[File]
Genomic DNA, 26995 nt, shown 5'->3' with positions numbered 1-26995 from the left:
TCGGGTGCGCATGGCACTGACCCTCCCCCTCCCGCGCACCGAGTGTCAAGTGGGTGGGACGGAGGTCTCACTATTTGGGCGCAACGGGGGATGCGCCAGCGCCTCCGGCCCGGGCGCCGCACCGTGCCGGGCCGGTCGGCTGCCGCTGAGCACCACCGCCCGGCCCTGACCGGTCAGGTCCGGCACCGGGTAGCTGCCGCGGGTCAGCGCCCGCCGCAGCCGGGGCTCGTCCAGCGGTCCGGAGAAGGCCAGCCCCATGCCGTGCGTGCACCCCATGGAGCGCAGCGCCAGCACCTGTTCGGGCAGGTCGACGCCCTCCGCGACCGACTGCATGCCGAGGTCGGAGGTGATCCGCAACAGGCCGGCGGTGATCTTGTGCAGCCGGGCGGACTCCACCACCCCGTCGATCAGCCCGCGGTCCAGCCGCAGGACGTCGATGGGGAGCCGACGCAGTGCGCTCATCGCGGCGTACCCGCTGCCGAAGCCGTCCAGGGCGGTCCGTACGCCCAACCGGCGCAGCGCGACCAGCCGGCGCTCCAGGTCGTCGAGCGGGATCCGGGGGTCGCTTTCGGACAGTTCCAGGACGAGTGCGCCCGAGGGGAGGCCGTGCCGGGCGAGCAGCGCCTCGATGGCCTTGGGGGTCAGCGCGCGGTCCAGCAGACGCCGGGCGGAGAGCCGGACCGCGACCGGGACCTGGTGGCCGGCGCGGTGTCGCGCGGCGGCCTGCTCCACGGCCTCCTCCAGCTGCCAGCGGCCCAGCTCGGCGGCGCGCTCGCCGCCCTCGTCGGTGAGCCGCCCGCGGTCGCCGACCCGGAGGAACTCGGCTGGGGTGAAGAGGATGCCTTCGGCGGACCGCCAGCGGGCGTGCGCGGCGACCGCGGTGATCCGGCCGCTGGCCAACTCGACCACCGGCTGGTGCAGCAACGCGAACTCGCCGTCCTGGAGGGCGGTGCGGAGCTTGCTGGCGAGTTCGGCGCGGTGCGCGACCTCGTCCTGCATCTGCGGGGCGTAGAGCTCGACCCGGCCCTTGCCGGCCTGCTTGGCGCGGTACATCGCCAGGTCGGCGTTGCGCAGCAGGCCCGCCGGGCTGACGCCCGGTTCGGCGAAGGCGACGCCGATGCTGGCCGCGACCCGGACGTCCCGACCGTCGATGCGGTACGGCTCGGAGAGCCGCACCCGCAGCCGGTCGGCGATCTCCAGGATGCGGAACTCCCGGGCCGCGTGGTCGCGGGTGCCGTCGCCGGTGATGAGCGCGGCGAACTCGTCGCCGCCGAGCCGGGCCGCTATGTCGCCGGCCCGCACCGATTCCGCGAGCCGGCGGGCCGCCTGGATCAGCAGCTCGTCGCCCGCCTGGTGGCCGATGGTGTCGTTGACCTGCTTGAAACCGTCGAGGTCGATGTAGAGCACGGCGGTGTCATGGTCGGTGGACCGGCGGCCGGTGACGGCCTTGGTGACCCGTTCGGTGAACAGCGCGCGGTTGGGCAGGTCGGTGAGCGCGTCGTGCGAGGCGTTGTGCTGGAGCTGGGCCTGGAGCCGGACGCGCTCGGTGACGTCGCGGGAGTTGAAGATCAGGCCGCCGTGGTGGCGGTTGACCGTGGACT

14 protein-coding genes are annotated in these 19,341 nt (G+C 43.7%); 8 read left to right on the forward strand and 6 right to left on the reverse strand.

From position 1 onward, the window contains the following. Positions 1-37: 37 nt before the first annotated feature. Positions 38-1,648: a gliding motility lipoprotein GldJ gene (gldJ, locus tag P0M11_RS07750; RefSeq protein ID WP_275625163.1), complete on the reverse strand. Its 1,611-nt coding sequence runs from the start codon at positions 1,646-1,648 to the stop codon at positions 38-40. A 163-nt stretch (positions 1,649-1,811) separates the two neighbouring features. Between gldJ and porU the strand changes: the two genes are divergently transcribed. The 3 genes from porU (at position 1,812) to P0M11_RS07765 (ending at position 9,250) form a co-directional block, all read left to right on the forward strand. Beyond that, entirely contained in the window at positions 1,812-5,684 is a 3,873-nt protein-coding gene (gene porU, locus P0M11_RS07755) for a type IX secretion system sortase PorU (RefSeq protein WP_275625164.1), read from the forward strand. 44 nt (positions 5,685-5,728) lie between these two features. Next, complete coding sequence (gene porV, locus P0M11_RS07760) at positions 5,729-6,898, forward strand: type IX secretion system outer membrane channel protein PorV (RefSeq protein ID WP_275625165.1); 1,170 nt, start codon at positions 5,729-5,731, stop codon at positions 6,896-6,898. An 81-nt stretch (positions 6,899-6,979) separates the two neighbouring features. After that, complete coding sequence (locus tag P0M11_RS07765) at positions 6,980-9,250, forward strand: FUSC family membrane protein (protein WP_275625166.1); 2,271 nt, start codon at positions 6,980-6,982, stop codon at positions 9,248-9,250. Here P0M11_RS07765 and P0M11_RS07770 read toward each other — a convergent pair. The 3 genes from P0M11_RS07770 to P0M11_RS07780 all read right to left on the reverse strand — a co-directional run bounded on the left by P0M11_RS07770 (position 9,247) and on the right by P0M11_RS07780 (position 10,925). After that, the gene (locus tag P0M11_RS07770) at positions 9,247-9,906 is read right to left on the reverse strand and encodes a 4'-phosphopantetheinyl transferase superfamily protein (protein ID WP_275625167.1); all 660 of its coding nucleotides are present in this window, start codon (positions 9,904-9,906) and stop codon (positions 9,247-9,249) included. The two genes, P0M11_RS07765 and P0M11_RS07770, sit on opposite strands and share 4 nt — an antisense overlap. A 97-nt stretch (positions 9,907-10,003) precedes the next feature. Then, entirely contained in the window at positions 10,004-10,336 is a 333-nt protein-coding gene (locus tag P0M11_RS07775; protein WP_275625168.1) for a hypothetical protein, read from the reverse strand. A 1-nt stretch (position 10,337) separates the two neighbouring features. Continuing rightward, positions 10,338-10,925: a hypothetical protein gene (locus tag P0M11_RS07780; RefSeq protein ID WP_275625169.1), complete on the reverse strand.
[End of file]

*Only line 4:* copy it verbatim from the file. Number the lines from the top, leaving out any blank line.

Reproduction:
From position 1 onward, the window contains the following. Positions 1-37: 37 nt before the first annotated feature. Positions 38-1,648: a gliding motility lipoprotein GldJ gene (gldJ, locus tag P0M11_RS07750; RefSeq protein ID WP_275625163.1), complete on the reverse strand. Its 1,611-nt coding sequence runs from the start codon at positions 1,646-1,648 to the stop codon at positions 38-40. A 163-nt stretch (positions 1,649-1,811) separates the two neighbouring features. Between gldJ and porU the strand changes: the two genes are divergently transcribed. The 3 genes from porU (at position 1,812) to P0M11_RS07765 (ending at position 9,250) form a co-directional block, all read left to right on the forward strand. Beyond that, entirely contained in the window at positions 1,812-5,684 is a 3,873-nt protein-coding gene (gene porU, locus P0M11_RS07755) for a type IX secretion system sortase PorU (RefSeq protein WP_275625164.1), read from the forward strand. 44 nt (positions 5,685-5,728) lie between these two features. Next, complete coding sequence (gene porV, locus P0M11_RS07760) at positions 5,729-6,898, forward strand: type IX secretion system outer membrane channel protein PorV (RefSeq protein ID WP_275625165.1); 1,170 nt, start codon at positions 5,729-5,731, stop codon at positions 6,896-6,898. An 81-nt stretch (positions 6,899-6,979) separates the two neighbouring features. After that, complete coding sequence (locus tag P0M11_RS07765) at positions 6,980-9,250, forward strand: FUSC family membrane protein (protein WP_275625166.1); 2,271 nt, start codon at positions 6,980-6,982, stop codon at positions 9,248-9,250. Here P0M11_RS07765 and P0M11_RS07770 read toward each other — a convergent pair. The 3 genes from P0M11_RS07770 to P0M11_RS07780 all read right to left on the reverse strand — a co-directional run bounded on the left by P0M11_RS07770 (position 9,247) and on the right by P0M11_RS07780 (position 10,925). After that, the gene (locus tag P0M11_RS07770) at positions 9,247-9,906 is read right to left on the reverse strand and encodes a 4'-phosphopantetheinyl transferase superfamily protein (protein ID WP_275625167.1); all 660 of its coding nucleotides are present in this window, start codon (positions 9,904-9,906) and stop codon (positions 9,247-9,249) included. The two genes, P0M11_RS07765 and P0M11_RS07770, sit on opposite strands and share 4 nt — an antisense overlap. A 97-nt stretch (positions 9,907-10,003) precedes the next feature. Then, entirely contained in the window at positions 10,004-10,336 is a 333-nt protein-coding gene (locus tag P0M11_RS07775; protein WP_275625168.1) for a hypothetical protein, read from the reverse strand. A 1-nt stretch (position 10,337) separates the two neighbouring features. Continuing rightward, positions 10,338-10,925: a hypothetical protein gene (locus tag P0M11_RS07780; RefSeq protein ID WP_275625169.1), complete on the reverse strand.